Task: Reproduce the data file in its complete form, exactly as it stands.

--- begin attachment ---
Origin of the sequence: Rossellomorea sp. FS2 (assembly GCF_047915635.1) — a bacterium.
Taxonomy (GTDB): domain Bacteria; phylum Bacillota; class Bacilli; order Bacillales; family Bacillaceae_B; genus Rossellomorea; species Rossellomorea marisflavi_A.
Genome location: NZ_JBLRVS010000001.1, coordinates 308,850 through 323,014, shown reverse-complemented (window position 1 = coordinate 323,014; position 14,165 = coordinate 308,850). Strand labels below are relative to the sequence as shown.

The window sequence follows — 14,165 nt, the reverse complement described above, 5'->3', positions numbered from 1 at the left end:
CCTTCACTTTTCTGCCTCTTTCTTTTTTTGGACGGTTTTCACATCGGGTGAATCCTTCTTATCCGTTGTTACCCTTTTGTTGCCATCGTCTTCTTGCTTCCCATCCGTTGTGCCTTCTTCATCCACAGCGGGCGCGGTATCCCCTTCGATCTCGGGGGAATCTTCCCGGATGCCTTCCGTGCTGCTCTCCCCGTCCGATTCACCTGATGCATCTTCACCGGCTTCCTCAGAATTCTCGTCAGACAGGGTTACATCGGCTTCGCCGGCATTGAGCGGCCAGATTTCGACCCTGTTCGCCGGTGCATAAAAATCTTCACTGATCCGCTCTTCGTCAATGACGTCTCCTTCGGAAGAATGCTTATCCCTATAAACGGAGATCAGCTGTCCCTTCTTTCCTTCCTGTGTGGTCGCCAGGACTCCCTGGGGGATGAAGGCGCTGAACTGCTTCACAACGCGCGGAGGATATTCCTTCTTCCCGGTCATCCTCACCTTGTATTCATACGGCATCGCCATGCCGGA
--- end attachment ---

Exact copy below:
Origin of the sequence: Rossellomorea sp. FS2 (assembly GCF_047915635.1) — a bacterium.
Taxonomy (GTDB): domain Bacteria; phylum Bacillota; class Bacilli; order Bacillales; family Bacillaceae_B; genus Rossellomorea; species Rossellomorea marisflavi_A.
Genome location: NZ_JBLRVS010000001.1, coordinates 308,850 through 323,014, shown reverse-complemented (window position 1 = coordinate 323,014; position 14,165 = coordinate 308,850). Strand labels below are relative to the sequence as shown.

The window sequence follows — 14,165 nt, the reverse complement described above, 5'->3', positions numbered from 1 at the left end:
CCTTCACTTTTCTGCCTCTTTCTTTTTTTGGACGGTTTTCACATCGGGTGAATCCTTCTTATCCGTTGTTACCCTTTTGTTGCCATCGTCTTCTTGCTTCCCATCCGTTGTGCCTTCTTCATCCACAGCGGGCGCGGTATCCCCTTCGATCTCGGGGGAATCTTCCCGGATGCCTTCCGTGCTGCTCTCCCCGTCCGATTCACCTGATGCATCTTCACCGGCTTCCTCAGAATTCTCGTCAGACAGGGTTACATCGGCTTCGCCGGCATTGAGCGGCCAGATTTCGACCCTGTTCGCCGGTGCATAAAAATCTTCACTGATCCGCTCTTCGTCAATGACGTCTCCTTCGGAAGAATGCTTATCCCTATAAACGGAGATCAGCTGTCCCTTCTTTCCTTCCTGTGTGGTCGCCAGGACTCCCTGGGGGATGAAGGCGCTGAACTGCTTCACAACGCGCGGAGGATATTCCTTCTTCCCGGTCATCCTCACCTTGTATTCATACGGCATCGCCATGCCGGA